With engineering clarity and precision, the MODEL reveals that the only way the financial side of a business is linked to its physical or operations side is through its outside market. This makes the market the central or focal element of the whole Process. It is also the largest and most complex element. It is the one which presents the businessman with his greatest challenge and the one over which he has the least control.

That is why I took up the challenge of researching, developing and perfecting a powerful software aid to cover this central component of the Trading Process - an area so far largely neglected and unexploited by the software industry. MARKETEER is the result, Version 1 of which was completed in 1981.

Development continued and during 1986 and 1987 Marketeer's software was completely re-written in the form of data-driven finite-state machines. This techn­ique gave the software an ideal internal structure which was flexible, readily adapt­able and inherently multi-tasking. Now, after a total investment of over 15,000 man-hours, Marketeer has reached Version 4 which allows multi-user operation on a PC network.


Marketeer is a computer software package which automates the organization and methods aspect of marketing and selling by helping you to:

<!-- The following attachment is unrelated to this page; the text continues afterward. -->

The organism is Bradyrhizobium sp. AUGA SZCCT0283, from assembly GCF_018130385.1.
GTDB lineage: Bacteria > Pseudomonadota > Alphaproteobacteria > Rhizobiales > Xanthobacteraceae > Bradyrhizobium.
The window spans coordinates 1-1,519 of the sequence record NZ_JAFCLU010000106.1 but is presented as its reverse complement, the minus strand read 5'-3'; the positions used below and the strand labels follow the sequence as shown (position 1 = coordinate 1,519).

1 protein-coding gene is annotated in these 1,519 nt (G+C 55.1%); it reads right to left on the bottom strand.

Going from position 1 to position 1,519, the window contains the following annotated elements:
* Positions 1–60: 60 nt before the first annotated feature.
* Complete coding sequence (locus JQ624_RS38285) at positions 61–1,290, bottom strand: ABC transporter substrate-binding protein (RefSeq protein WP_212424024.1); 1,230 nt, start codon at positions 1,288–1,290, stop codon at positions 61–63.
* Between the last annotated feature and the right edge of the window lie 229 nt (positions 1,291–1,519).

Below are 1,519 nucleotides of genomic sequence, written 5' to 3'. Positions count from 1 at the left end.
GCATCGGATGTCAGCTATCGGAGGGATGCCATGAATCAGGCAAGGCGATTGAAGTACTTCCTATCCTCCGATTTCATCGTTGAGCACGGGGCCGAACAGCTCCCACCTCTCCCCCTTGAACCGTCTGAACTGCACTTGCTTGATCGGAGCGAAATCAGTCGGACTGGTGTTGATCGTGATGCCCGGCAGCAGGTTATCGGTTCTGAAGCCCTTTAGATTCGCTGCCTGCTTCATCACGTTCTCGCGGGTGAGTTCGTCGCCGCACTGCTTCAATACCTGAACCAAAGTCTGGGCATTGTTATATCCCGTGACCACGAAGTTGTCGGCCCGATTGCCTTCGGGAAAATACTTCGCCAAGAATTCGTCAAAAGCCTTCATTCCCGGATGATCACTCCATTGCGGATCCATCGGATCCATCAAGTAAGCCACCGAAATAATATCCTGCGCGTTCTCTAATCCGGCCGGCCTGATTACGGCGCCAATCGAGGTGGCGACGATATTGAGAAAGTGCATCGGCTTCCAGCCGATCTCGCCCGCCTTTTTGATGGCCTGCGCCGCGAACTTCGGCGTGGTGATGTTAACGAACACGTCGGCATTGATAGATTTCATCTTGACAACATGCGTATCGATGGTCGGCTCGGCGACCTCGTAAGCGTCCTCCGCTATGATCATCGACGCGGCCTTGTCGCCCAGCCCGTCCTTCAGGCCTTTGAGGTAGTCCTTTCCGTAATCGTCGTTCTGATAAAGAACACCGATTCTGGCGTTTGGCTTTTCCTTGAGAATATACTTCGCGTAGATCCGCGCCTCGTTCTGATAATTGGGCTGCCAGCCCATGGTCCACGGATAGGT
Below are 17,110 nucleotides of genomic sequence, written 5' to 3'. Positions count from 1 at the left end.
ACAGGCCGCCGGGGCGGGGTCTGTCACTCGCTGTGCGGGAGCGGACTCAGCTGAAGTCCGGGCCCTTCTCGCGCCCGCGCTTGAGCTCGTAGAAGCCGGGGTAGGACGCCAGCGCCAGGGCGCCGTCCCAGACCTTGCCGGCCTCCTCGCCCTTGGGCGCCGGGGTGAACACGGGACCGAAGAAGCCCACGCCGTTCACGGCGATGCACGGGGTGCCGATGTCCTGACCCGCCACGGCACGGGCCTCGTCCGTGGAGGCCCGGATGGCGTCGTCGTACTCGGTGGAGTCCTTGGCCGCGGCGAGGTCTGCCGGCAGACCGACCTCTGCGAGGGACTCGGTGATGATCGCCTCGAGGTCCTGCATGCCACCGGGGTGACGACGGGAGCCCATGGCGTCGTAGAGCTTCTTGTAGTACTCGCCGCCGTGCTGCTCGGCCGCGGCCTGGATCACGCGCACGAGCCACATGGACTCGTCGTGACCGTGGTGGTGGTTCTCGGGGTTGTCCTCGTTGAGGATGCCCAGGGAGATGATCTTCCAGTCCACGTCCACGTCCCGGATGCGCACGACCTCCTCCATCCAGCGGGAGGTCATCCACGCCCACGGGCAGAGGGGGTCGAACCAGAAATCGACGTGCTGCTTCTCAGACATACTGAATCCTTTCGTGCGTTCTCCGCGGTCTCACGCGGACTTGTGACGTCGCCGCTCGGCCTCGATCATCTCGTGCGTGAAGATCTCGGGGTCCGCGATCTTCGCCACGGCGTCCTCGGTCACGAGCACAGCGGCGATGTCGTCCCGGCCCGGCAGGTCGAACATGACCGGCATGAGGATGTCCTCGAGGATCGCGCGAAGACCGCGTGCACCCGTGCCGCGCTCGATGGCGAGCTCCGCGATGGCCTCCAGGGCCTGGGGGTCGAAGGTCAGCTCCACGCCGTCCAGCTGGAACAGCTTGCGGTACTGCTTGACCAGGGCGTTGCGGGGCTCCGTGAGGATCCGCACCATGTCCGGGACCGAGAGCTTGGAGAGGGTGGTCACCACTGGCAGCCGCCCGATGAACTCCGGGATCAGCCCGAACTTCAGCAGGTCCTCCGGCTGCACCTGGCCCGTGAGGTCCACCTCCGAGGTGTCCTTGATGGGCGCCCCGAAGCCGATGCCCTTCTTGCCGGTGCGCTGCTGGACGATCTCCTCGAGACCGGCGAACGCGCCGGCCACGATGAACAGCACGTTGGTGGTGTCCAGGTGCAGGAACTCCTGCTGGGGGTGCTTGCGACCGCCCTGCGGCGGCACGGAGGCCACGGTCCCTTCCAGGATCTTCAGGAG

MARKETEER allows you to communicate with your market by direct mail, telephone, telex, fax and electronic mail. All necessary communications software is included. Marketeer also allows you to transmit and receive messages to and from remote computer equipment by telephone line, through which it also gives you access to public databases and electronic bulletin boards.

Marketeer's complete operating instructions are contained within the software, those relevant at any point in a program being directly accessible by a single key stroke.

Marketeer runs on an IBM PC XT or AT personal computer equipped with at least 512k RAM running DOS 3.3 or later, a 360k floppy disk drive, a 20Mb fixed disk, the IBM Color/Graphics Adapter and Color Display, an internal clock/calendar expansion board and the special internal modem provided for data communications and tele­phone auto-dialling. Also required is a 15-inch wide draft quality printer with tractor feed capable of 8.25, 10 and 16.5 character per inch print and a correspondence quality printer with A4 auto sheet feeder capable of 10 character per inch type. Marketeer will also run on IBM PS/2 Models 30 and 35 and certain network installa­tions as a multi-user system.